Wheelie bins on lockdown to stop rogue rubbish dumping


UPMARKET homeowners have started padlocking their wheelie bins to stop people sneaking in rubbish.

Edinburgh binmen are refusing to take away bins that are even slightly overfilled – and residents have even been threatened with fines if they leave too much rubbish.

Some residents say they now have “no other choice” but to lock up their wheelie bins to stop unscrupulous neighbours taking advantage.


Edinburgh City Council say they have no problem with locking bins so long as they are not damaged in the process.

But some residents are knocking holes in their bins so they can feed through metal chains attached to a padlock.

Mark Pearson, a casino worker who stays in the affluent Inverleith area of the city, started chaining up his bin when he noticed it was becoming more full than usual.

He said: “I could see my bin overflow but I recycle religiously so I barely put anything in it.

“But when I looked inside I could see all these black bags and I only use clear ones so I knew it had to be my neighbours.”

The 28-year-old put a £50 chain on his bin to guard his space he said he gets grief from other residents in the area.

Mr Pearson added: “The man who lived downstairs used to lock his bin – but he moved away and now his bin is overflowing too.

“I put my chain on my bin about a wee ago – my neighbours were laughing at me but I asked them what choice did I have and they didn’t respond to that.



“All it really took was a wee bit of elbow grease – I knocked a hole in the top with the hammer and then fed the padlock the chain through.

“At the moment my bin has only one bag in it and theirs are all overflowing and it’s still eight days to go before collection – what irritates me is that so much of what people throw away could be recycled.”

A spokesman for Tenants and Residents in Muirhouse (TRIM) who have campaigned for stricter bin rules applauded Mr Pearson’s efforts.

A TRIM spokesman said: “Many residents have already been issued with warning for fly-tippers but it is impossible to manage when the residents are in flats – should the council provide locks for all?”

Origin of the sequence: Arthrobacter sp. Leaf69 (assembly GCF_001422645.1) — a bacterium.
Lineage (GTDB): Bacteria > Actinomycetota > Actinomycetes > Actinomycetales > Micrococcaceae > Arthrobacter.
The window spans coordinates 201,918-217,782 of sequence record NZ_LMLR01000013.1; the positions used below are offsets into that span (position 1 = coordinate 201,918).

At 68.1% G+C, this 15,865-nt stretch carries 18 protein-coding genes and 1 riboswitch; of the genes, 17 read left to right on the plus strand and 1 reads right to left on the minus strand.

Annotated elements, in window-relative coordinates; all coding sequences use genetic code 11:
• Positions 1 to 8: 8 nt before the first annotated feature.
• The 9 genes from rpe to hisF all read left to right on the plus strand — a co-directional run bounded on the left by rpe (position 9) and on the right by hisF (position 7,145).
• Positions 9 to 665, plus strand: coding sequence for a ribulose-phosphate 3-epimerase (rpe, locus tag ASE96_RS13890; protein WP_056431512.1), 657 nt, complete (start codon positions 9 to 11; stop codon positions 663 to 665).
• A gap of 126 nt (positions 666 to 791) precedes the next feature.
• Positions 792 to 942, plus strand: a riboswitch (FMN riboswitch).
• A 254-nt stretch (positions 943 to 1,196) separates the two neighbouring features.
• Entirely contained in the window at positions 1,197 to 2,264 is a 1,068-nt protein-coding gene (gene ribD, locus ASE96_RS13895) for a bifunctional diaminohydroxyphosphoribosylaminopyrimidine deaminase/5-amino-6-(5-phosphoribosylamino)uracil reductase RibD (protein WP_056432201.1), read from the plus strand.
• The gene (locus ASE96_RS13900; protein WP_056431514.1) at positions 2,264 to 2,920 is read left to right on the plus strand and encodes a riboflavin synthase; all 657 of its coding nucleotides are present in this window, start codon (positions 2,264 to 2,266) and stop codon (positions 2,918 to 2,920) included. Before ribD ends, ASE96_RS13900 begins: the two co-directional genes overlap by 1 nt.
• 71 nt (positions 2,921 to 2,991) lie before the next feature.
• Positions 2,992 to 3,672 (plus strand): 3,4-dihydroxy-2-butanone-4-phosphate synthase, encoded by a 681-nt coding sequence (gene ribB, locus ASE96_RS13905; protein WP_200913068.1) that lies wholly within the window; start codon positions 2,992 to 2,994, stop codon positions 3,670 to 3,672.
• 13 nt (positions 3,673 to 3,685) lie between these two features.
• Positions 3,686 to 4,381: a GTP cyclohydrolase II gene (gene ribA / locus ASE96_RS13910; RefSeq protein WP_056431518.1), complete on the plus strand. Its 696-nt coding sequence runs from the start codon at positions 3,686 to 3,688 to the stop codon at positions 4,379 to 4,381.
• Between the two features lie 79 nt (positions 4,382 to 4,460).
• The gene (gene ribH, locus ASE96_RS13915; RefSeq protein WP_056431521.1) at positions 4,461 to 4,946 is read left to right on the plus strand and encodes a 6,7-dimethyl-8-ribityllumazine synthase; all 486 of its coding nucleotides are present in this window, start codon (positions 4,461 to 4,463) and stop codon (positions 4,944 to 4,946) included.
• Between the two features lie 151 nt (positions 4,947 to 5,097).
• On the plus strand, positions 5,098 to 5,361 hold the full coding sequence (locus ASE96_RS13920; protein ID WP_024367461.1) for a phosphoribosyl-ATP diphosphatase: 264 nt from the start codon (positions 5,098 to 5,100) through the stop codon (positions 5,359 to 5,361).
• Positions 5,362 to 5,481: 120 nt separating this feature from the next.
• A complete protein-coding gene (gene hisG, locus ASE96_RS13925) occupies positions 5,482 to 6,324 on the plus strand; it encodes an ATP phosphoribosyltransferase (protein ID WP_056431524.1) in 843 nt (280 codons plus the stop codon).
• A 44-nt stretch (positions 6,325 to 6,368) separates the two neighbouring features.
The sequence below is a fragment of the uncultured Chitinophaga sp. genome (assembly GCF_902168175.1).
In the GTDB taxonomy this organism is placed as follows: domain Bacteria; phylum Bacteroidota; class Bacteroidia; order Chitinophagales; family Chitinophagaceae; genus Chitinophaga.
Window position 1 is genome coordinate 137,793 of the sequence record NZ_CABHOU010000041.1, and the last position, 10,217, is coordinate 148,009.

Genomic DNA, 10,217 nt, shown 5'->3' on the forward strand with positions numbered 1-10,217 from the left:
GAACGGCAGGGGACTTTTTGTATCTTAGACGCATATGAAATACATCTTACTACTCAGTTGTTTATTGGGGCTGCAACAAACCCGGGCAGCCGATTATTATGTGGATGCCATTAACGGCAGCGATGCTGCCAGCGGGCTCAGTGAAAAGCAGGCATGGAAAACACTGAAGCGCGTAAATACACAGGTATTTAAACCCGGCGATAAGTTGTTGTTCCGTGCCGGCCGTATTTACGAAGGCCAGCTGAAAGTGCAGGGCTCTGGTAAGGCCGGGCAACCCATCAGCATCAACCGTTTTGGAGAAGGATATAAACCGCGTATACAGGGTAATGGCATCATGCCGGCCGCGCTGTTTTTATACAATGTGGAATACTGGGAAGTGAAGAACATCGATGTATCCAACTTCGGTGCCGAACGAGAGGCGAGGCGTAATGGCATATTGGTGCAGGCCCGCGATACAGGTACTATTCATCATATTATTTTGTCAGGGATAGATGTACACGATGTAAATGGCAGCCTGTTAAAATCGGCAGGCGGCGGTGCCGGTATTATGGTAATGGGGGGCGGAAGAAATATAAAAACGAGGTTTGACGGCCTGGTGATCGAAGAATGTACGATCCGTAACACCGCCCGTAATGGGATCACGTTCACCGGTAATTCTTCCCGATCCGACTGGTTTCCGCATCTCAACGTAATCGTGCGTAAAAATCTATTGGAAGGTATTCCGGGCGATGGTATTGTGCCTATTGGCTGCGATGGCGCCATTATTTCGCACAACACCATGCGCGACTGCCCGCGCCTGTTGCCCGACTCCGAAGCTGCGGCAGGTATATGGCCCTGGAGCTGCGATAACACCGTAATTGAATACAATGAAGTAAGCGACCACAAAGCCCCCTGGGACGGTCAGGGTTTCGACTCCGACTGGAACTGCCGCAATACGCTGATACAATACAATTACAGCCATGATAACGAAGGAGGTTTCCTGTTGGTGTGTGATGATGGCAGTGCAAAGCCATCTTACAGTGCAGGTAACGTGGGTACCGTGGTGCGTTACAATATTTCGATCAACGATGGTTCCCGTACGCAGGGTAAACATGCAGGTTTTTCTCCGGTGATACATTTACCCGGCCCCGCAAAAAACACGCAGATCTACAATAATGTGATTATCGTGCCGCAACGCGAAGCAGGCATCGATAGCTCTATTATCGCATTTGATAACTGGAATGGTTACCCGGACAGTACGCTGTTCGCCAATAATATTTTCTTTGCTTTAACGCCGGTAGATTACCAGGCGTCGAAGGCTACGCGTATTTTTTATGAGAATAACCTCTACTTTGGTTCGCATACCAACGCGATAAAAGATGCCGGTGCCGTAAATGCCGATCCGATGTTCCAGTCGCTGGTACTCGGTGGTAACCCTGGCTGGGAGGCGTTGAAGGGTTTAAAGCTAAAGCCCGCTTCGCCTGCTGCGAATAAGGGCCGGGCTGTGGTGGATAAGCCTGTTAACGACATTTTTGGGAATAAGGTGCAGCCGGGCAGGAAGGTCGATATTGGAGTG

Edinburgh City Council also fine people up to £50 for leaving rubbish out on the streets rather than putting it in bins.

But Conservative councillor Iain Whyte said it’s the fines that it causing people to use bins belonging to other homes.

He said: “This is exactly the sort of thing my group colleagues were raising yesterday at the council meeting – that people could be penalised and have problems having bins collected because of thing that were not their fault.”

Edinburgh City Council suggested that disgruntled homeowners are well-within their right to lock up their bins.

A council spokesman said: “In these circumstances if a resident chooses to padlock their bin the council would not take action unless by doing so the bin has become damaged to the point of being unusable.”

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  1. Much praise to Mr Pearson. I’ve been watching the approaching
    chaos regarding bin use and abuse for some time now and came up
    with my own solution. A bit more elegant than “knocking a couple of holes”
    and fitting a chain.
    I use a one piece lock (not a padlock) which can be completely removed for
    the normal emptying process. Fitting only requires the drilling of two holes.
    I was so confident of the commercial success of an affordable lock fitting
    service I sourced a UK supplier to bulk buy locks and advertised locally.
    (Falkirk District) But no takers. Not that expensive either. £10. Considering
    the lock retails for around £5. I think it would be money well spent.
    Perhaps I need a more aggressive advertising campaign.

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